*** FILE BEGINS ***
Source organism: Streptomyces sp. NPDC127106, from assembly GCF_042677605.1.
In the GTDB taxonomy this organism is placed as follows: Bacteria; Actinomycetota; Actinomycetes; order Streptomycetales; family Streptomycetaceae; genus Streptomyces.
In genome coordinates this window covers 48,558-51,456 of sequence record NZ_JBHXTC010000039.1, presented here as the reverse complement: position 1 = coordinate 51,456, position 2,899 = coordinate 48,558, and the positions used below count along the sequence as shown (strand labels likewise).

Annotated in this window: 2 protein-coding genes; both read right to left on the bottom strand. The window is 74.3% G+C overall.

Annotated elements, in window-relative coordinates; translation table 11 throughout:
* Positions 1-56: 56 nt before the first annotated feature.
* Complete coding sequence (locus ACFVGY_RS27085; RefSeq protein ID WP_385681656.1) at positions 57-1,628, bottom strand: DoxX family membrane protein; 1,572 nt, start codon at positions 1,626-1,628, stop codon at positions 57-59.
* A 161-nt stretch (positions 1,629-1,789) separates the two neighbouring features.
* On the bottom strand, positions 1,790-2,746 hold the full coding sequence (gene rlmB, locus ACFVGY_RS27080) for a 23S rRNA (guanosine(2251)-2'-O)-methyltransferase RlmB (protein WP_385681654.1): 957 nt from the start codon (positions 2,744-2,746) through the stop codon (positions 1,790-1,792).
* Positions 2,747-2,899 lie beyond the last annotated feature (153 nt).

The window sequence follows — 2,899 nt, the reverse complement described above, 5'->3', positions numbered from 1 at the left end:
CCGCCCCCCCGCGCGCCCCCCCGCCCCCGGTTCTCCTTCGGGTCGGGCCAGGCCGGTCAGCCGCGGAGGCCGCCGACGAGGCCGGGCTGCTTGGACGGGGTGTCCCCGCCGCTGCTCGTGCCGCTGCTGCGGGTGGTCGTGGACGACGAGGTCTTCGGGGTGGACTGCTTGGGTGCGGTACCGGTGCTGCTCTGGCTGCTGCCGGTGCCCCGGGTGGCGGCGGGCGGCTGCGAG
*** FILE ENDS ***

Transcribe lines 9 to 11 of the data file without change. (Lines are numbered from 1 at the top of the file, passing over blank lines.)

* On the bottom strand, positions 1,790-2,746 hold the full coding sequence (gene rlmB, locus ACFVGY_RS27080) for a 23S rRNA (guanosine(2251)-2'-O)-methyltransferase RlmB (protein WP_385681654.1): 957 nt from the start codon (positions 2,744-2,746) through the stop codon (positions 1,790-1,792).
* Positions 2,747-2,899 lie beyond the last annotated feature (153 nt).

The window sequence follows — 2,899 nt, the reverse complement described above, 5'->3', positions numbered from 1 at the left end: